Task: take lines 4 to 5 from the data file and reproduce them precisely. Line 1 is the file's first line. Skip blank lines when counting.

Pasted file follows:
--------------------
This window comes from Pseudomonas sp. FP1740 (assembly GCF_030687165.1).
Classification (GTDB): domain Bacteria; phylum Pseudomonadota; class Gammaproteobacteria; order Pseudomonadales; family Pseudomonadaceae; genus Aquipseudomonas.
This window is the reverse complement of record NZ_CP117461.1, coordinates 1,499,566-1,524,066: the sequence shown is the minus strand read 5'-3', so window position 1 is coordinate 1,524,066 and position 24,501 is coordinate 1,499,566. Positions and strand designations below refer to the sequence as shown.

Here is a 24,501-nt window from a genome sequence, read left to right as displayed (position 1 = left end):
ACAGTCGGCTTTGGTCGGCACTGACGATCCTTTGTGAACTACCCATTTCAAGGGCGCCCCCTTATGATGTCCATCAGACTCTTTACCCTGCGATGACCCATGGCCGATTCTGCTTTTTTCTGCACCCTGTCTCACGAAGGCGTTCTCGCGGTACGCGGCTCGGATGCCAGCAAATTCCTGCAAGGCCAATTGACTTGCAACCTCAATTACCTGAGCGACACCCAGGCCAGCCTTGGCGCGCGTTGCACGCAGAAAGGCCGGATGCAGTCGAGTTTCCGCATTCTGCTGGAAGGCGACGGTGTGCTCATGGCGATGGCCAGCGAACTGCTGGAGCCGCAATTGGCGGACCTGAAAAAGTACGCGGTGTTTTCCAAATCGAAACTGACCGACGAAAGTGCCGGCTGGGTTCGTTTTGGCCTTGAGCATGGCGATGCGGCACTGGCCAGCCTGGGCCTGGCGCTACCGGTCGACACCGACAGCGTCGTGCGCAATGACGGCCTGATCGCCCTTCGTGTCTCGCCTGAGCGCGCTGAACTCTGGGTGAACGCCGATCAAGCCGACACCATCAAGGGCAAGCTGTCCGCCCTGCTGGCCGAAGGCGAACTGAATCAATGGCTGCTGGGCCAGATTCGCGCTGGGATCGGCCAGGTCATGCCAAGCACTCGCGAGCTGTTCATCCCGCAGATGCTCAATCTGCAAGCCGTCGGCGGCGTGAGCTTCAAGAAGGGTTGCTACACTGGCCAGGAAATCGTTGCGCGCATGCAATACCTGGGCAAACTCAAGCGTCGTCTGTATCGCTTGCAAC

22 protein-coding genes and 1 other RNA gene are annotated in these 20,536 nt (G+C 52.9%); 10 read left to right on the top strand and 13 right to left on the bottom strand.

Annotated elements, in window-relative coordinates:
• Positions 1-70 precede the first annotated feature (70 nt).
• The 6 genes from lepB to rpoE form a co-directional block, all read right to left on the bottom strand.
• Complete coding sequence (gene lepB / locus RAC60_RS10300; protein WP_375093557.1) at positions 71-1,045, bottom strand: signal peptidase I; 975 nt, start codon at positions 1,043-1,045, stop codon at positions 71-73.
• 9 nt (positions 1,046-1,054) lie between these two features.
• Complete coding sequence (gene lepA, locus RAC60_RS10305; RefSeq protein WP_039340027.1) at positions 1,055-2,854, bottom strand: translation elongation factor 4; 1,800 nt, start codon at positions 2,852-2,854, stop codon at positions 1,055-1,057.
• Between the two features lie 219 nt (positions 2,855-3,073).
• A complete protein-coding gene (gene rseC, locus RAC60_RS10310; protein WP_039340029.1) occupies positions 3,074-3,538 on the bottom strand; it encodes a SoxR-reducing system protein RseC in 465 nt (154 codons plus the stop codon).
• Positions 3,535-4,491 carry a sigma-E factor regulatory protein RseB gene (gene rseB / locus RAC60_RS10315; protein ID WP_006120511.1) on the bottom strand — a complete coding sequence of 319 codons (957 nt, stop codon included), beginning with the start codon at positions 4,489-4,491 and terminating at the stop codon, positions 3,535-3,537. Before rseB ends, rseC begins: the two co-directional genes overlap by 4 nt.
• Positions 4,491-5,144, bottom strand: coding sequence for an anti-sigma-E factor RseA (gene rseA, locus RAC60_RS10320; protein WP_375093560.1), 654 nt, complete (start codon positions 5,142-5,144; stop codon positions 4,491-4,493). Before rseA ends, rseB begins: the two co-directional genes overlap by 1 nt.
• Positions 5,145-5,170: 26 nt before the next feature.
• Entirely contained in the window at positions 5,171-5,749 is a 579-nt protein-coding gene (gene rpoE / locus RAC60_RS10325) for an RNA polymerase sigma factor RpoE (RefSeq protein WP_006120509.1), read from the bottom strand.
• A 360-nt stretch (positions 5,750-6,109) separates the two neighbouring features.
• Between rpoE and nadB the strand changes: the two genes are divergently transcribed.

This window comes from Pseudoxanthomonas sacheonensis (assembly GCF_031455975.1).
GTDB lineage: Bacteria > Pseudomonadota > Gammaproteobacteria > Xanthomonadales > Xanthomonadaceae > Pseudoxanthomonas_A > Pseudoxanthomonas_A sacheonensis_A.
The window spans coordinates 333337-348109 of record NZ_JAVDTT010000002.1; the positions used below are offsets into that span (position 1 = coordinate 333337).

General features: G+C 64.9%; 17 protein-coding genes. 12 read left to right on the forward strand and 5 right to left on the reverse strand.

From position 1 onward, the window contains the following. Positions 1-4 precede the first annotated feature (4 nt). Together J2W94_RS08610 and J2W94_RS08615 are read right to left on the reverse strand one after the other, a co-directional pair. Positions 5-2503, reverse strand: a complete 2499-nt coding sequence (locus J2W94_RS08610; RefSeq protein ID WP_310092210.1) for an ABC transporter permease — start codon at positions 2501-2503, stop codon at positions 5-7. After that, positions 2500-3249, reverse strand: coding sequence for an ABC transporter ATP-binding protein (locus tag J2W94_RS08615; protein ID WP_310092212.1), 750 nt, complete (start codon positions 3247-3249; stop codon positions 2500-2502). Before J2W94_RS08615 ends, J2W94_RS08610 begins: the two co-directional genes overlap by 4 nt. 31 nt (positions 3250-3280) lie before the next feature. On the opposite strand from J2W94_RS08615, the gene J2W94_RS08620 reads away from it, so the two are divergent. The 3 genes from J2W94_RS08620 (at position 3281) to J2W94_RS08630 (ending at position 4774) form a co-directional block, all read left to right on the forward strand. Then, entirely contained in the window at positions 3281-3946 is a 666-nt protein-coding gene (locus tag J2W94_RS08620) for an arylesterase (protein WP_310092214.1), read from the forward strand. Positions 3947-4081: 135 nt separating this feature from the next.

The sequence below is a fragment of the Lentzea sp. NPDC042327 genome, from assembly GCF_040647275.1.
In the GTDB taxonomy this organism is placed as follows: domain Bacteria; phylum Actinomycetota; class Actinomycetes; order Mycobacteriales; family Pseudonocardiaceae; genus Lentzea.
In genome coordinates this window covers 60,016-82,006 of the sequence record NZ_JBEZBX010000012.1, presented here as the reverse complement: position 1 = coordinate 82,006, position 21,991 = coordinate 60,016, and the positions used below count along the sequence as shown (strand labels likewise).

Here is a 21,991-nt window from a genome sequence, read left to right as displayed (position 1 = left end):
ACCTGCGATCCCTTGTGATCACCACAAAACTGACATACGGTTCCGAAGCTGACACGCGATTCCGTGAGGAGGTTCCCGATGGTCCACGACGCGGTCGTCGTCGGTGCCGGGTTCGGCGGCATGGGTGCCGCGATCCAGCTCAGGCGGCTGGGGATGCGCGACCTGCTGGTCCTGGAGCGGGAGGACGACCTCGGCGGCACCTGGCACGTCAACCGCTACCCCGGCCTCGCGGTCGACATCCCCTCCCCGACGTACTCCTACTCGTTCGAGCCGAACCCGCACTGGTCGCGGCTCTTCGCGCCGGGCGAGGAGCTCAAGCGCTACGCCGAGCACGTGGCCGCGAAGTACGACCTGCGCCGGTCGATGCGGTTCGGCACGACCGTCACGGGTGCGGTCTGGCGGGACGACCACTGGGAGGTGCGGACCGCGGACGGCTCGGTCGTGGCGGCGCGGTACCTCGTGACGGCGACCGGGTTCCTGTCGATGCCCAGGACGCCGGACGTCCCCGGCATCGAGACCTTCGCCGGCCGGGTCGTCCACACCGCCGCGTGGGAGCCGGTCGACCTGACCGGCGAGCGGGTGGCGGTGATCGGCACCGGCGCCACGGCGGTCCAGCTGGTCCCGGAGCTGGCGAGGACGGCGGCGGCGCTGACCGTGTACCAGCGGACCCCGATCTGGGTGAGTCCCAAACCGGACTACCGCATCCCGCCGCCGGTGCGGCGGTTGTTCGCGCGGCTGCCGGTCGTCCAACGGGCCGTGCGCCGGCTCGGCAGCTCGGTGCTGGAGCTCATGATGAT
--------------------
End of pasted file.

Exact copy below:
Here is a 24,501-nt window from a genome sequence, read left to right as displayed (position 1 = left end):
ACAGTCGGCTTTGGTCGGCACTGACGATCCTTTGTGAACTACCCATTTCAAGGGCGCCCCCTTATGATGTCCATCAGACTCTTTACCCTGCGATGACCCATGGCCGATTCTGCTTTTTTCTGCACCCTGTCTCACGAAGGCGTTCTCGCGGTACGCGGCTCGGATGCCAGCAAATTCCTGCAAGGCCAATTGACTTGCAACCTCAATTACCTGAGCGACACCCAGGCCAGCCTTGGCGCGCGTTGCACGCAGAAAGGCCGGATGCAGTCGAGTTTCCGCATTCTGCTGGAAGGCGACGGTGTGCTCATGGCGATGGCCAGCGAACTGCTGGAGCCGCAATTGGCGGACCTGAAAAAGTACGCGGTGTTTTCCAAATCGAAACTGACCGACGAAAGTGCCGGCTGGGTTCGTTTTGGCCTTGAGCATGGCGATGCGGCACTGGCCAGCCTGGGCCTGGCGCTACCGGTCGACACCGACAGCGTCGTGCGCAATGACGGCCTGATCGCCCTTCGTGTCTCGCCTGAGCGCGCTGAACTCTGGGTGAACGCCGATCAAGCCGACACCATCAAGGGCAAGCTGTCCGCCCTGCTGGCCGAAGGCGAACTGAATCAATGGCTGCTGGGCCAGATTCGCGCTGGGATCGGCCAGGTCATGCCAAGCACTCGCGAGCTGTTCATCCCGCAGATGCTCAATCTGCAAGCCGTCGGCGGCGTGAGCTTCAAGAAGGGTTGCTACACTGGCCAGGAAATCGTTGCGCGCATGCAATACCTGGGCAAACTCAAGCGTCGTCTGTATCGCTTGCAAC